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Illegal home conversions have Dyker, Ridge schools bursting at seams

This heat map shows the frequency of 311 complaints regarding illegal home conversions, and the degree of overcrowding in local elementary schools.
Brooklyn Daily
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The rash of illegal home conversions in Bay Ridge, Dyker Heights, and Bensonhurst is causing a school-overcrowding crisis, and the city isn’t taking the issue seriously, locals say.

The practice of subdividing two-family homes into multi-family apartments is bringing more kids to District 20 schools than classrooms can handle, according to local leaders. A section of Bay Ridge and Dyker Heights with the most 311 complaints of illegal home conversions in the area also has the most overcrowded elementary schools, according to our analysis of school enrollment and 311 complaints within community boards 10 and 11.

The School for Future Leaders, the Ralph A. Fabrizio School, PS 127, and PS 176 enrolled at least 1.5 times their stated capacity in 2014, Department of Education data show. The four elementary schools sit within the same square mile of Bay Ridge and Dyker Heights where 311 has received the heaviest concentration of illegal conversion complaints since 2010.

At 171-percent enrollment, Dyker Heights’ PS 176 is the most overcrowded of all of District 20’s 37 schools, and the situation is having a clear, negative impact on kids, according to the administrator of the neighborhood’s community board.

“At PS 176, there are kids in hallways,” said Community Board 10 district manager Josephine Beckmann.

The school zones in District 20 where the Department of Buildings has issued the most illegal conversion tickets also tend to have more overcrowded schools, data show. The city slapped eight building owners within the area zoned for PS 176 with violations since 2010, more than areas zoned for other schools, according to city data. Enforcement of the laws prohibiting chopping up residences into many apartments is notoriously lax, as the city sent inspectors to investigate fewer than half of the complaints in the area since 2012, and inspector protocol is to close a complaint if no one at the address lets them in after two visits.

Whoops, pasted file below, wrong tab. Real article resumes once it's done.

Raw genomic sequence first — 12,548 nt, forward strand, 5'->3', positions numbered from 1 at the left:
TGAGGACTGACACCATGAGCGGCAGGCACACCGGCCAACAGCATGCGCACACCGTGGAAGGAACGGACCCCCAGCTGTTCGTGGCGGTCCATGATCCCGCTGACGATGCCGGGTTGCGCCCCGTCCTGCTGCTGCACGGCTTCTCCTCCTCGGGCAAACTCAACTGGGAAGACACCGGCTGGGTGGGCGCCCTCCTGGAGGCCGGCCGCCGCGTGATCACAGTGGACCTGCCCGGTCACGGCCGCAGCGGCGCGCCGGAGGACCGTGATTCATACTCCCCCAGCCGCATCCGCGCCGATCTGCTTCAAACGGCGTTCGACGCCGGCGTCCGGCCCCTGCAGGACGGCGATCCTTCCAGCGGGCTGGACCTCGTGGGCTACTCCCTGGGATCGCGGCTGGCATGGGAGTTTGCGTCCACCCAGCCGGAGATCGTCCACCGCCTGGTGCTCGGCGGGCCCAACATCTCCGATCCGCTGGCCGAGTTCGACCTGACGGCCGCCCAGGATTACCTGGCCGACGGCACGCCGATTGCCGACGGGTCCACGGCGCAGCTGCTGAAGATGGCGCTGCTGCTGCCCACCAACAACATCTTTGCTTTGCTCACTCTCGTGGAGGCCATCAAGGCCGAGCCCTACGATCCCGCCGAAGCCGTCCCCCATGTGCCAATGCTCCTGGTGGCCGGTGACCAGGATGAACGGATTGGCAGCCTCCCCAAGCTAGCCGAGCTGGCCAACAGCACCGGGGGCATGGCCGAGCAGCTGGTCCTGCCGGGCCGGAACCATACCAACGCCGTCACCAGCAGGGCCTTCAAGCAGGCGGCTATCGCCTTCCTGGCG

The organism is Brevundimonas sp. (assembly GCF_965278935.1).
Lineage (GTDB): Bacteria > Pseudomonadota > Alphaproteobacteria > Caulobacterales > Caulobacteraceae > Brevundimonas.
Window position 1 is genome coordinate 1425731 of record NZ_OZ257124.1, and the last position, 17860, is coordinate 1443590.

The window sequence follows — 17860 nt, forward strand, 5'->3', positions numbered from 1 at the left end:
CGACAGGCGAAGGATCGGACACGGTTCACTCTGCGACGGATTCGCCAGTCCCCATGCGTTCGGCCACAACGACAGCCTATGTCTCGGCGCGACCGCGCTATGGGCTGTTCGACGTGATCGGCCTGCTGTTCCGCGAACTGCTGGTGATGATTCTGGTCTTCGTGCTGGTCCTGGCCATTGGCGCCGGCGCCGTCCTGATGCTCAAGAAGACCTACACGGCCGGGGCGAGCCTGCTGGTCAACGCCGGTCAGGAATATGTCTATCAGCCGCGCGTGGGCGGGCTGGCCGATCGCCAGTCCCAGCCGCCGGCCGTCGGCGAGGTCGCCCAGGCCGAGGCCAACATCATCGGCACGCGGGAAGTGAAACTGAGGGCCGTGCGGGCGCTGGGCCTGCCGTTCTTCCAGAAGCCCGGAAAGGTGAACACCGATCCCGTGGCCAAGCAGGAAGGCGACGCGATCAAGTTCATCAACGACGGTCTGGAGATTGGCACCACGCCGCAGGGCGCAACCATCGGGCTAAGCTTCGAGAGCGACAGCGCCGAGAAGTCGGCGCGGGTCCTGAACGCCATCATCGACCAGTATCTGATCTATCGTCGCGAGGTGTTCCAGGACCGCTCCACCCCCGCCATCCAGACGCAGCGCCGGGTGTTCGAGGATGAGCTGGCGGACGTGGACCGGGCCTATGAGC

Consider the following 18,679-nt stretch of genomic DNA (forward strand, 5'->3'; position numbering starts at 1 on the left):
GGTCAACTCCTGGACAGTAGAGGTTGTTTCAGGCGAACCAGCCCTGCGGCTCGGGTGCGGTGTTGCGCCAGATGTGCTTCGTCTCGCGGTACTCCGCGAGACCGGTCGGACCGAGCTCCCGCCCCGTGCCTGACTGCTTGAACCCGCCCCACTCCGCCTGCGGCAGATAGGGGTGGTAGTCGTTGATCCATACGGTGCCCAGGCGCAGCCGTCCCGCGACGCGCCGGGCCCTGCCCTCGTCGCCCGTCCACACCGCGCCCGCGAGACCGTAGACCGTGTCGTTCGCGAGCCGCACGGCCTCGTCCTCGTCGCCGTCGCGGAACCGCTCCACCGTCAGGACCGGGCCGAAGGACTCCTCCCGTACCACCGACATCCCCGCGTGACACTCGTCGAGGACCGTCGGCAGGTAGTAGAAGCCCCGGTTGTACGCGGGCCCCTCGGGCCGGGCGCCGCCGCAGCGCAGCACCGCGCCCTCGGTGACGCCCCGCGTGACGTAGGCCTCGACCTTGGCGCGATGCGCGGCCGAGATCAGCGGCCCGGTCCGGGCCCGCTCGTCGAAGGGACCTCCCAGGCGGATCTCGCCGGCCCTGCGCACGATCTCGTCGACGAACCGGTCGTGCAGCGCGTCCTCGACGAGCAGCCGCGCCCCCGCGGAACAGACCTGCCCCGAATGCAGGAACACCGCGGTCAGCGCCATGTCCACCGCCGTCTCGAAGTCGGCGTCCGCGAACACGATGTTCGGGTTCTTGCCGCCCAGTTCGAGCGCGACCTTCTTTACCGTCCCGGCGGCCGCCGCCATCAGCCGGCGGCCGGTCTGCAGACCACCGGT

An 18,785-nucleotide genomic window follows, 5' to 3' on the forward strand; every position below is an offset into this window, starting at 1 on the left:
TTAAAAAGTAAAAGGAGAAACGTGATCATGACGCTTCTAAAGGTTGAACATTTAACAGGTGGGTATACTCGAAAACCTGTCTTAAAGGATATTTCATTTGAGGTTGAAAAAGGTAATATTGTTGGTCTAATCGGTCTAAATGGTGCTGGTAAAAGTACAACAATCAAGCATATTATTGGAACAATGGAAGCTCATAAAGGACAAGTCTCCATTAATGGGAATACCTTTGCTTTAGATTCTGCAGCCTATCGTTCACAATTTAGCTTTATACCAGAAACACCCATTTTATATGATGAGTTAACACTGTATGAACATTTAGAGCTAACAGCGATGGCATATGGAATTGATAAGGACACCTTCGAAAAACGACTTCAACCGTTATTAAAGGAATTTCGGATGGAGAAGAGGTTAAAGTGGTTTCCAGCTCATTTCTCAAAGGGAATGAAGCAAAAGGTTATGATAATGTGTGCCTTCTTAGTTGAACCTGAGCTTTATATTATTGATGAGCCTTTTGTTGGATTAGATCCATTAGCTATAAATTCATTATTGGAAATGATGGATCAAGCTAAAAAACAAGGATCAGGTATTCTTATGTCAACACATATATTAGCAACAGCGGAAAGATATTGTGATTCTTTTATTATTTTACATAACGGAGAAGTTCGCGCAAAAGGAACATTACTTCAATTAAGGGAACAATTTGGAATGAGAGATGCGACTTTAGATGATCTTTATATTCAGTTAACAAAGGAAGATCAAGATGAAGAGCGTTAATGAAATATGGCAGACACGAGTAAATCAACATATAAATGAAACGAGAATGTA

The main driver of school overcrowding and the illegal home conversions is population growth due to immigration, according to Community Board 10’s education committee chair.

“The number one issue is immigration,” said Bob Hudock. “Bensonhurst is the number two neighborhood in the city for foreign-born immigrants.”

A 2013 report from the Department of City Planning found that Bensonhurst has the second-highest number of foreign-born residents in the city.

A lack of low-priced housing drives families into illegally converted homes, and Hudock believes that causes the city to underestimate just how big the population boom is, since tenants in the cramped apartments typically try to avoid official notice, skewing census data. Also, landlords who illegally subdivide houses routinely lie to the city about the numbers of units and occupants, said Hudock, making city records an inaccurate measure of local population in areas with high rates of illegal conversions.

The Department of Education uses data from the departments of health, housing preservation, city planning, and buildings to project future seat needs, according to a spokesman, who said the projections “have been accurate to around 1 to 2 percent” during the last decade.

But in a seeming vindication of Hudock’s criticism, the Department of Education’s plan to add seats to District 20 falls more than 30 percent short of the district’s current stated needs.

The city plans to create 4,044 new elementary school seats in the district as soon as it finds a suitable site to build, according to Beckmann, but even that many new seats wouldn’t bring District 20’s schools down to 100 percent of official capacity.

There are 25,594 students currently enrolled in the district’s 37 elementary schools and only 19,760 seats, so even after those planned seats are added, there will still be a 1,790-desk shortfall.

Local pols are calling on city agencies need to work together to shed light on the growing problem of illegal conversions, and one Brooklyn lawmaker suggested the Department of Education start reporting obvious red flags to the buildings department as a first step.

“When they’ve got 12 kids listed at one address, they should be telling the Department of Buildings,” said Assemblyman Peter Abbate (D–Sunset Park). “I don’t think the city is taking this seriously right now.”

Reach reporter Max Jaeger at mjaeger@cnglocal.com or by calling (718) 260–8303. Follow him on Twitter @JustTheMax.
Updated 11:48 am, January 16, 2019
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